the Owls Approve Blog Hop is perfectly timed, as I’ve had something occupying a lot of brain space lately. not to mention that I literally cannot remember the last time I rode my horse. i’m sure you’re weary of hearing us CenTex bloggers complain about the weather, but let me tell you, it’s been a really miserable cold and damp few weeks. we need a good spell of sunshine to dry us out enough to ride (and frankly to thaw out our chilled texas toes).
so, what do I wish we could? i wish we could throw in the towel of the day job to go be a working student.
i was a working student at a H/J barn in camden, south carolina, for two summers in college. at the time i had no idea that’s what it was called, i just called it my job. (my early equestrian life would have been much, much different had the internet existed then). it was a fairly easy gig as far as working student gigs go. i showed up every morning at 7, five to six days a week, and started schooling horses. some days i’d have a lesson, some days we’d go off property. most days i schooled three horses, cleaned tack and mucked stalls, bathed, stacked and threw hay, and anything else that needed to be done. we were usually done by noon, because it was too hot to work the horses in the afternoon. i managed the barn when my trainer was out of town, often caring for upwards of twenty horses on my own. looking back on it, it was bliss.
but . . . i just knew i had to go to graduate school, and couldn’t imagine trying to make my career in what then seemed like the impossible horse industry. (it still seems impossible, that hasn’t changed). my parents didn’t support the idea of a horse career (“how will you make a living?”), and that had a big impact on me. the straw that broke the camel’s back was hit the deck’s catastrophic colic and founder. i couldn’t face trying to build a relationship with another horse, so i took it as a sign and turned away from riding completely. i went to grad school and focused on building my career.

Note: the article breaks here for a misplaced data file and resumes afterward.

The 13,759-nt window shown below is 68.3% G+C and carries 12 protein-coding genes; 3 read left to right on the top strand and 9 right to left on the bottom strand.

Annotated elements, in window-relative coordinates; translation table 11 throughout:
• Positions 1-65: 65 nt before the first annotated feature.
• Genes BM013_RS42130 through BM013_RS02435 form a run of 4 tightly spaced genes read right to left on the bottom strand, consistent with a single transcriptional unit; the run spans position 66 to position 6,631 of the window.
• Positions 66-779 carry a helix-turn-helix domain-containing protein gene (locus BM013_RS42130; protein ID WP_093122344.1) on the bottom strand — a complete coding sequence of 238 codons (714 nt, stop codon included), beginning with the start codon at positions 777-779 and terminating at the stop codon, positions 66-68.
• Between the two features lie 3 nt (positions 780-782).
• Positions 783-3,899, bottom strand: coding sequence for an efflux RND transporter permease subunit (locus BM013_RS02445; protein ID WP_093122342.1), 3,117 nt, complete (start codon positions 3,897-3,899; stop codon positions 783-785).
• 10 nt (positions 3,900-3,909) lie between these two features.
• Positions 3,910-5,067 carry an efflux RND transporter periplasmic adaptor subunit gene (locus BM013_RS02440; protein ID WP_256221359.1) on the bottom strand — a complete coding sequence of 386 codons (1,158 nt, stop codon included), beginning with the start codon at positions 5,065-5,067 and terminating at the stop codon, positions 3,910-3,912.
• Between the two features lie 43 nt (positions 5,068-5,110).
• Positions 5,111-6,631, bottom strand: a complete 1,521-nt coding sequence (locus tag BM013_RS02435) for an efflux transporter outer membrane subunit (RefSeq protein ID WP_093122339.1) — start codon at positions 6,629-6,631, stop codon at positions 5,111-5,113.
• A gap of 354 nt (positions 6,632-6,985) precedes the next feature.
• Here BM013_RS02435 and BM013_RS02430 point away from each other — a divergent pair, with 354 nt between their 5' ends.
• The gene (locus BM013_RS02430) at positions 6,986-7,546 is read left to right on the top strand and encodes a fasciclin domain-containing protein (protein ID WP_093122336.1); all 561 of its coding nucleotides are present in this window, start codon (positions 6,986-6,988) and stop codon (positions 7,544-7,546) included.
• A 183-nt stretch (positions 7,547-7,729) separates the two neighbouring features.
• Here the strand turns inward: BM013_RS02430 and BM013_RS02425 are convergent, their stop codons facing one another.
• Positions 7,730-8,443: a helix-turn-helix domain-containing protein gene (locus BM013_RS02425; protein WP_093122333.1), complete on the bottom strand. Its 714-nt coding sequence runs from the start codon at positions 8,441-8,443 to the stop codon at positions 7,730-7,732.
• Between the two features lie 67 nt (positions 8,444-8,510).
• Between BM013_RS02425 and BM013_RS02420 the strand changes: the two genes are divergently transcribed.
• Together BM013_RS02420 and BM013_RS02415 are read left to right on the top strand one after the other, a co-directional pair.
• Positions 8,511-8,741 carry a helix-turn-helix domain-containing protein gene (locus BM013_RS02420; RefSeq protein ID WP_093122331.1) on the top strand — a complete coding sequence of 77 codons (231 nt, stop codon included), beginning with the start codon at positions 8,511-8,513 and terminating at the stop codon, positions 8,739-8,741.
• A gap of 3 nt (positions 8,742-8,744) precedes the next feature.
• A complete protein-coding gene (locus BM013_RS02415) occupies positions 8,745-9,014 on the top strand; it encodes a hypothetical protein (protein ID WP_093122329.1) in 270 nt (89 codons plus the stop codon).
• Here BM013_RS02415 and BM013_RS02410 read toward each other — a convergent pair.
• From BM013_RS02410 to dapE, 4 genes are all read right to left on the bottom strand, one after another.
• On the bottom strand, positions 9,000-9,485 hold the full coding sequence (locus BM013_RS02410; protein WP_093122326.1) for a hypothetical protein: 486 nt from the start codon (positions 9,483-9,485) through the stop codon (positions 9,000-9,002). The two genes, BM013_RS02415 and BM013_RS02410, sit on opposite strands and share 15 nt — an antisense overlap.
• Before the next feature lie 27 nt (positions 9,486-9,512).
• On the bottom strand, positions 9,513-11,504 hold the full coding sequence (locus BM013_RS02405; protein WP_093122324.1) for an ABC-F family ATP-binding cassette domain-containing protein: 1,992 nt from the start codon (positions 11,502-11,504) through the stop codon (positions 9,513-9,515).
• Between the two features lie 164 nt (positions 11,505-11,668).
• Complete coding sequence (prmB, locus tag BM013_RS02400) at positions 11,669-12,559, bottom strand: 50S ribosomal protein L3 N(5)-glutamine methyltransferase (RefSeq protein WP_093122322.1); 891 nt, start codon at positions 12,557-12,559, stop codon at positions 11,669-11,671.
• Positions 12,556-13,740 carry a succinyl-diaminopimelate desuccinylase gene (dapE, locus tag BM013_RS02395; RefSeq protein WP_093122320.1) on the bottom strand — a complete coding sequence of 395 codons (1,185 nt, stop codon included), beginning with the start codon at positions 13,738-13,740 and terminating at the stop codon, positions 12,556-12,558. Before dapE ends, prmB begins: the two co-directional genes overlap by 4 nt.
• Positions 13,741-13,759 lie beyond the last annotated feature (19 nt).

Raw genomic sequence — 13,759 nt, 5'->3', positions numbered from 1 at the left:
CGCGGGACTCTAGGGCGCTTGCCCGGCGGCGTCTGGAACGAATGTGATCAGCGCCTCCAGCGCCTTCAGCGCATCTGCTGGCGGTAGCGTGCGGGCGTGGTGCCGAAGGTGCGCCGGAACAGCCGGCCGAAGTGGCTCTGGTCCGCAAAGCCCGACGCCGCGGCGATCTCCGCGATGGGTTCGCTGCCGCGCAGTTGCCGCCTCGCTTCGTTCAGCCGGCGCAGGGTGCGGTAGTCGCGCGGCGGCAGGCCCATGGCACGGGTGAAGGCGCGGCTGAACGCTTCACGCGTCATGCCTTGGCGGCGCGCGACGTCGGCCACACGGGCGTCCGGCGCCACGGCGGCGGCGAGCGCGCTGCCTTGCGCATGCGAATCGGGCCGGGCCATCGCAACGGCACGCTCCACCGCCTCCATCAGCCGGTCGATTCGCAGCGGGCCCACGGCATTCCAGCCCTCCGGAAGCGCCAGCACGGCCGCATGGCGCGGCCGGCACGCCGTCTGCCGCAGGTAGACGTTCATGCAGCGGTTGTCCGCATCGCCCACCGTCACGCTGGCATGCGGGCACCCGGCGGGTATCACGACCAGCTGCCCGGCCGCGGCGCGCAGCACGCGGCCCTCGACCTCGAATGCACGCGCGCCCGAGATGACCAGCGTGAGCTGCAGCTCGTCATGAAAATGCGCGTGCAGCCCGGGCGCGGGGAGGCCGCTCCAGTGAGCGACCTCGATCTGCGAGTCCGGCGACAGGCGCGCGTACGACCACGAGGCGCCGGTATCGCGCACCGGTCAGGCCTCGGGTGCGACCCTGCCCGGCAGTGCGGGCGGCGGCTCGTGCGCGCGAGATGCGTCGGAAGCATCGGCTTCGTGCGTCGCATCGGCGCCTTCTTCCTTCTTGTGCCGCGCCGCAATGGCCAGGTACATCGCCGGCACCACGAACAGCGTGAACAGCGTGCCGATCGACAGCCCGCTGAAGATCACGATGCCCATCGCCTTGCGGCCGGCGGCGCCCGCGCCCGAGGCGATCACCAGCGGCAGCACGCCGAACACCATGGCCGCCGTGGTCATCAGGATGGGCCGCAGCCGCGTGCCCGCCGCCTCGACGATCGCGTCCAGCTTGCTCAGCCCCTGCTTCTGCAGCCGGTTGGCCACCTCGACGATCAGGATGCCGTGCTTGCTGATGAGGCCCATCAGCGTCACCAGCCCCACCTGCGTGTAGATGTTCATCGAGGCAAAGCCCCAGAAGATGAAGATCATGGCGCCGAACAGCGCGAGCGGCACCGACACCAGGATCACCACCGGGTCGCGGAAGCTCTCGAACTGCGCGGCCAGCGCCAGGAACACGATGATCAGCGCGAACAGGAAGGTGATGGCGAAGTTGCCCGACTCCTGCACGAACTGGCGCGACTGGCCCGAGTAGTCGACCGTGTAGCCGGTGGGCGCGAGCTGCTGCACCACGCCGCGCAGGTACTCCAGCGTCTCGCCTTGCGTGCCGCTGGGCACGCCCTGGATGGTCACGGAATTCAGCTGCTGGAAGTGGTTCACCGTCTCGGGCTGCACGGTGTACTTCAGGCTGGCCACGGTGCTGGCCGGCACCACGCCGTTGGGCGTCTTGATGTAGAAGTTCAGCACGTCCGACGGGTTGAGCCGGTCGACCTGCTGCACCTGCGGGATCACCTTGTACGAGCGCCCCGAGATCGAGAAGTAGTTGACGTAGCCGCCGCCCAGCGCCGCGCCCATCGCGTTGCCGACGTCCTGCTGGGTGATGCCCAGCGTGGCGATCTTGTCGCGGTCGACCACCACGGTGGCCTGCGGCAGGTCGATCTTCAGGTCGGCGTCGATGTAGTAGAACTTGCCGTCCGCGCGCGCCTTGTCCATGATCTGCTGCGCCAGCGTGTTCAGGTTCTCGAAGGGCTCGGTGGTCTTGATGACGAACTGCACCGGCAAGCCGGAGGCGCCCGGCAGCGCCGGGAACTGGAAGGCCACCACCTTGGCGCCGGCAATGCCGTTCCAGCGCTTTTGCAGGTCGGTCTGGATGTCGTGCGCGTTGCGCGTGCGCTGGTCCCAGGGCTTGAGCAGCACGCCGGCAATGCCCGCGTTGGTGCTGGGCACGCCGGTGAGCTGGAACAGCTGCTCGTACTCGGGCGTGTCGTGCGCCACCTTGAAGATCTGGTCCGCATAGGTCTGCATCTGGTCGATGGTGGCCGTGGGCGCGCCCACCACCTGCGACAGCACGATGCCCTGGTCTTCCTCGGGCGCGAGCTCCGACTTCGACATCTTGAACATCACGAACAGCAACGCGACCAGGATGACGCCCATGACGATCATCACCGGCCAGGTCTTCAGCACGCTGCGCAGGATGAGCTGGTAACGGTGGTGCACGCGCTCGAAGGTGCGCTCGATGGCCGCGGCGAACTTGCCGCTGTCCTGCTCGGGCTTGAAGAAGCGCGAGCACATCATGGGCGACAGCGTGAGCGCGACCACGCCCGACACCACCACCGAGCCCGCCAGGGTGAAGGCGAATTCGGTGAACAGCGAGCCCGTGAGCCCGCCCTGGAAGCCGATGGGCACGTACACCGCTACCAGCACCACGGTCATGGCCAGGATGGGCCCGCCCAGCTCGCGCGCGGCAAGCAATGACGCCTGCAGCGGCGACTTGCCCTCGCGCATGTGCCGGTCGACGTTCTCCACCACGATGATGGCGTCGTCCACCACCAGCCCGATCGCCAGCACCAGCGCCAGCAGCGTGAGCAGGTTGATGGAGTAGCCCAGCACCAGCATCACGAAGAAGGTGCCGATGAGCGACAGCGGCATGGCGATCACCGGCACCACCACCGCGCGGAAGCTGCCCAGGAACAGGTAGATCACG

more than sixteen years later, i want nothing more than to spend my days mucking stalls and schooling horses. the idea that i could take auto to a barn and, in exchange for my work, we could be educated is so appealing to me. of course, it’s easy to romanticize it, but i know it’s not all sunshine and rainbows. what i do know is that i’d rather be busting my ass with a wheelbarrow full of manure than sitting on my ass at a desk all day.
now that i’m an adult, i have such a greater capacity for learning. that might seem counterintuitive, but it’s not. as a twenty-year-old, i just wanted to jump bigger. now, i want to understand biomechanics, and learn dressage, and manage the individualized care of each horse. i want to learn about breeding and pedigrees, and perfect my grooming skills.
i can tackle elements of all these things in my current life, but nothing compares to being immersed in it all day every day. it’s like foreign language learning–immersion is key.
but what would i do if i quit my job to be a working student? to what end does it serve, other than my education and happiness? i don’t have aspirations of becoming a trainer. i would love to develop a breeding program, but how would i support it financially? i’d love to manage a barn full-time, but who pays a barn manager these days? would i be able to get another job in my career after taking a hiatus “just to ride horses”?
so, becoming a working student is difficult to justify at my age, but i can’t seem to shake the idea of going for it.